When a verb is not conjugated it means it is in the infinitive (its base form like mangiare, leggere, dormire).

Whenever a verb is in its infinitive form (i.e.: venire), you can tack on certain pronouns onto the end of it (i.e.: venirci).

Thus, in this specific case, we can have the pronoun either before both verbs or attached to the end of the one that’s in the infinitive.

Having the pronoun at the end of the verb (rather than before) is more similar to English, so it should be easier for you to say it.

Keep in mind, though, that this can only be done in certain situations like in the example above.

What does ci mean Italian

Ci in the expressions c’è / ci sono

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This ci is the same used in the expressions c’è / ci sono, where it usually implies the meaning of “here”, “there”, or “this/that place”, as in the following examples:

Qui non c’è nessuno.

There is nobody here.

Ci sono molte persone in questo ristorante.

There are many people here in this restaurant.

What does ci mean

Ci in idiomatic phrases with the verb entrare

Ci is used in some common idiomatic phrases together with the verb entrare (= the literal meaning of entrare is to go in, to fit inside).

In this case, “ci” refers to a symbolic place or situation. These phrases are idioms, so they cannot be translated literally into English.

Let’s look at some examples:

Io non c’entro.

This has nothing to do with me. (Literally: I do not fit anywhere in this situation.)

Cosa c’entra questo?

What’s this got to do with it? (Literally: What/How does this fit in here?)

Ci before or after a verb in Italian

The pronoun “ci” for places in the Italian language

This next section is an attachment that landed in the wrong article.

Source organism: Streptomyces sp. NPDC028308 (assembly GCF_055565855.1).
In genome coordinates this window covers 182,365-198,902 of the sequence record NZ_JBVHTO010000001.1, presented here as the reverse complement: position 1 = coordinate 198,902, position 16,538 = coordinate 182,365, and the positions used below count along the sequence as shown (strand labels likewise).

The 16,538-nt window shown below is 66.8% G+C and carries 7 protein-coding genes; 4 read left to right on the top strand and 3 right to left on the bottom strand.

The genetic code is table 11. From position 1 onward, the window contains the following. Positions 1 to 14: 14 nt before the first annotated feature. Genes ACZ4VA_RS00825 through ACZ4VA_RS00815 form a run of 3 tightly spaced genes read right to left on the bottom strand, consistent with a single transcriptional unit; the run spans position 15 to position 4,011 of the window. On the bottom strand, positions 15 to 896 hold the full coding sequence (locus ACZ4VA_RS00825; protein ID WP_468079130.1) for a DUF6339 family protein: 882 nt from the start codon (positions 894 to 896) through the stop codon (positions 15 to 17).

Ci is an extremely useful and frequently occurring pronoun in Italian.

It can refer to a place that was previously mentioned in the sentence or dialogue.

Ci usually goes before the conjugated verb (i.e.: ci vengo, ci andiamo).

However, ci can be added to the end of a verb when it is used with verbs in the infinitive form.

Ci is also frequently used in idiomatic expressions with the verb entrare; in these cases, “ci” indicates a symbolic location or circumstance.

Still translating in your head? Wanna speak Italian for real? Check out Stefano's courses to think directly in Italian and become fluent fast!

FAQs on Pronoun “ci” for places: Italian grammar lesson 34

What does CI stand for Italian?

"Ci" is most frequently used as a direct object pronoun. "Ci" refers specifically to anything involving the "us" (as in, "you and me").

How do you use CI in Italian?

Ci's most basic function is as a direct or indirect personal pronoun. Ci is used in this instance in place of "We" and "To us." Consider these two examples: La macchina ci ha portato in ospedale –> La macchina ha portato noi in ospedale.

What is the difference between CE and CI in Italian?

When referring to something in the singular (only one), we say "c'è," and when referring to something in the plural (many), we say "ci."